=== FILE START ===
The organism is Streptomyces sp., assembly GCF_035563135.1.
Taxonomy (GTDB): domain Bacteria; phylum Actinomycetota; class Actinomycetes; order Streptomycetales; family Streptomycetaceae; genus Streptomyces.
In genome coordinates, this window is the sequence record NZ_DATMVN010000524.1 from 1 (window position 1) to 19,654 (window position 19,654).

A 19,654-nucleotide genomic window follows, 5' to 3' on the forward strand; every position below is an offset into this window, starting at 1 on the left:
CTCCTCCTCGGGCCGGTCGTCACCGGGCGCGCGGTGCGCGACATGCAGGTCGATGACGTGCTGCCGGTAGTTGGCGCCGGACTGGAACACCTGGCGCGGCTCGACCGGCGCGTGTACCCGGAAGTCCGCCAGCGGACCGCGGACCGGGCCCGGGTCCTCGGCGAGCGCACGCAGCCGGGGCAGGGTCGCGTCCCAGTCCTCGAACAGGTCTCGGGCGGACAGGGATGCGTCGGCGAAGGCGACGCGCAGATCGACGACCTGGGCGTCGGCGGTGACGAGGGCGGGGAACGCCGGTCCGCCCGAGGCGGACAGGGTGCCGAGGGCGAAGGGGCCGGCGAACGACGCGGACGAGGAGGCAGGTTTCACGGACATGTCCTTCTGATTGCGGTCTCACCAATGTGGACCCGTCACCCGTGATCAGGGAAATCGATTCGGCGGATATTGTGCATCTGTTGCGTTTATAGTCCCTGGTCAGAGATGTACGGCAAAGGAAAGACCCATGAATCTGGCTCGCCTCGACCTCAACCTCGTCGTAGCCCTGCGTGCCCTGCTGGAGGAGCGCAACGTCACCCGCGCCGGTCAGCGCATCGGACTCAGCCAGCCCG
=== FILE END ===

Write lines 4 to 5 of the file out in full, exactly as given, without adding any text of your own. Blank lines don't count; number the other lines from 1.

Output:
A 19,654-nucleotide genomic window follows, 5' to 3' on the forward strand; every position below is an offset into this window, starting at 1 on the left:
CTCCTCCTCGGGCCGGTCGTCACCGGGCGCGCGGTGCGCGACATGCAGGTCGATGACGTGCTGCCGGTAGTTGGCGCCGGACTGGAACACCTGGCGCGGCTCGACCGGCGCGTGTACCCGGAAGTCCGCCAGCGGACCGCGGACCGGGCCCGGGTCCTCGGCGAGCGCACGCAGCCGGGGCAGGGTCGCGTCCCAGTCCTCGAACAGGTCTCGGGCGGACAGGGATGCGTCGGCGAAGGCGACGCGCAGATCGACGACCTGGGCGTCGGCGGTGACGAGGGCGGGGAACGCCGGTCCGCCCGAGGCGGACAGGGTGCCGAGGGCGAAGGGGCCGGCGAACGACGCGGACGAGGAGGCAGGTTTCACGGACATGTCCTTCTGATTGCGGTCTCACCAATGTGGACCCGTCACCCGTGATCAGGGAAATCGATTCGGCGGATATTGTGCATCTGTTGCGTTTATAGTCCCTGGTCAGAGATGTACGGCAAAGGAAAGACCCATGAATCTGGCTCGCCTCGACCTCAACCTCGTCGTAGCCCTGCGTGCCCTGCTGGAGGAGCGCAACGTCACCCGCGCCGGTCAGCGCATCGGACTCAGCCAGCCCG